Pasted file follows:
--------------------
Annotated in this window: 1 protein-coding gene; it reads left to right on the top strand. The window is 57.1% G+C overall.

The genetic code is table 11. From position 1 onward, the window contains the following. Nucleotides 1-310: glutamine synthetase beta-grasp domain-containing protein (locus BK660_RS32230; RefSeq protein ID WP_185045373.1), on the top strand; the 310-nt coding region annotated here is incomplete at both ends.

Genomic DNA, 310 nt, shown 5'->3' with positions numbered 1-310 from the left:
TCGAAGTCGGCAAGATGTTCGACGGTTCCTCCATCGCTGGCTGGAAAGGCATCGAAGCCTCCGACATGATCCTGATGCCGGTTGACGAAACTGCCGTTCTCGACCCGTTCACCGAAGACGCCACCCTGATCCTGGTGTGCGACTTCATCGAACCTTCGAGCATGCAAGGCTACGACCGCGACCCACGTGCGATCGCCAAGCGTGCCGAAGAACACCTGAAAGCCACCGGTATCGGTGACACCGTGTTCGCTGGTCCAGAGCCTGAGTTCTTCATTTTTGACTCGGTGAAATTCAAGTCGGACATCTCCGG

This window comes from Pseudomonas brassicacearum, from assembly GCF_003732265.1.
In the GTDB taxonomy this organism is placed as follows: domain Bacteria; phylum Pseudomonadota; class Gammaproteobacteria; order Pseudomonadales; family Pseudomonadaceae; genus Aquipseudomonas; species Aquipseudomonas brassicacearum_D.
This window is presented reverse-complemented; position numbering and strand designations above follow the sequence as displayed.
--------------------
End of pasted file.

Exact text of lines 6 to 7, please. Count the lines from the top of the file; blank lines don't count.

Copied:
In the GTDB taxonomy this organism is placed as follows: domain Bacteria; phylum Pseudomonadota; class Gammaproteobacteria; order Pseudomonadales; family Pseudomonadaceae; genus Aquipseudomonas; species Aquipseudomonas brassicacearum_D.
This window is presented reverse-complemented; position numbering and strand designations above follow the sequence as displayed.